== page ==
Brenner’s comments come as some lawmakers are raising concerns about the safety of U.S. reactors, citing the nuclear crisis in Japan that resulted from the earthquake and tsunami in the country. Several Japanese reactors were damaged during the disaster, and press reports indicate that two reactors could have suffered partial meltdowns.
Asked for more details Sunday on the NRC’s efforts to ensure that U.S. nuclear power plants can withstand major natural disasters, NRC spokesman David McIntyre said the commission is not taking reporters’ questions on the issue at this point.
“We will, of course, be analyzing any and all information that evolves from the Japan situation for potential relevance and lessons that could improve our regulations and safety standards,” McIntyre said.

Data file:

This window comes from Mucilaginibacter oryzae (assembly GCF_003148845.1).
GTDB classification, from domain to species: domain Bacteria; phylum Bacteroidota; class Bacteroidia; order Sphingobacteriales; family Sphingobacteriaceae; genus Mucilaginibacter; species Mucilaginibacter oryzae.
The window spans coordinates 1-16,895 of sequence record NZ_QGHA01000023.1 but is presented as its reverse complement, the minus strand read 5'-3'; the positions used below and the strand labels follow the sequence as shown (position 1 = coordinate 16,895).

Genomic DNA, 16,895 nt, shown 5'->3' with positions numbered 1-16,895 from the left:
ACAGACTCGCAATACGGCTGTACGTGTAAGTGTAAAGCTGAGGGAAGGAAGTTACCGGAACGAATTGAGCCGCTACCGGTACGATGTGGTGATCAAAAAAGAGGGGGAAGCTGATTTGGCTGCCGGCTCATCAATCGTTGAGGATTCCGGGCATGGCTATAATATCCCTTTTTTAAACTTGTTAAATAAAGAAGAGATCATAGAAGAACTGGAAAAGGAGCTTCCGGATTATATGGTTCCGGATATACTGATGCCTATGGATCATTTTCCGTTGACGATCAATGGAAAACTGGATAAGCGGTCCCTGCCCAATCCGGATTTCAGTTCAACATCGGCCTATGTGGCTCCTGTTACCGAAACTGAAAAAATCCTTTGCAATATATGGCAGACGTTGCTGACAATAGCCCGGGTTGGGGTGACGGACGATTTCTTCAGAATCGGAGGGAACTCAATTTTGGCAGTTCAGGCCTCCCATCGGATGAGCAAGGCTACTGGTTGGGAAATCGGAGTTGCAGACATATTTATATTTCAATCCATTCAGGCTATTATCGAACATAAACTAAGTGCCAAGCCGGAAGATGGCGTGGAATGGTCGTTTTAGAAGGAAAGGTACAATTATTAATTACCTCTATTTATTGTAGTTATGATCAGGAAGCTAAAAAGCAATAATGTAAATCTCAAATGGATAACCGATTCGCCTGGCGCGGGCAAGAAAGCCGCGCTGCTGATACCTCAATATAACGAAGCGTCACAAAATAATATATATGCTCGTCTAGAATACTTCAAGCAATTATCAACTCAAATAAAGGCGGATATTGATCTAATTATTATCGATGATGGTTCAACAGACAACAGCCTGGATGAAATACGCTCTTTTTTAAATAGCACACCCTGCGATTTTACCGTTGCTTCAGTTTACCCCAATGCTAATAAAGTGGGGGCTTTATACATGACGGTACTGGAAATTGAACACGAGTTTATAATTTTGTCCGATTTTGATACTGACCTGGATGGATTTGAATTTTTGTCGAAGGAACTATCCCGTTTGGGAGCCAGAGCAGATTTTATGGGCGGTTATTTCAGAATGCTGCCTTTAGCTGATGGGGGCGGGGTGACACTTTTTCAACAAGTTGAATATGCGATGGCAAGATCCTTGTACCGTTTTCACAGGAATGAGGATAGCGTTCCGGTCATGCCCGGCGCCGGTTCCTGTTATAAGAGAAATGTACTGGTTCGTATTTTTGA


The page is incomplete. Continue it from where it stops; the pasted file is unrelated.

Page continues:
An NRC backgrounder on the issue says that companies must take into account potential seismic activity in order to receive an NRC license.
In order to receive NRC approval, nuclear reactor designs must take into account “the most severe natural phenomena historically reported for the site and surrounding area,” the backgrounder says. The commission then “adds a margin for error to account for the historical data’s limited accuracy.”
The White House underscored its support for nuclear power on Sunday as part of the country's energy portfolio.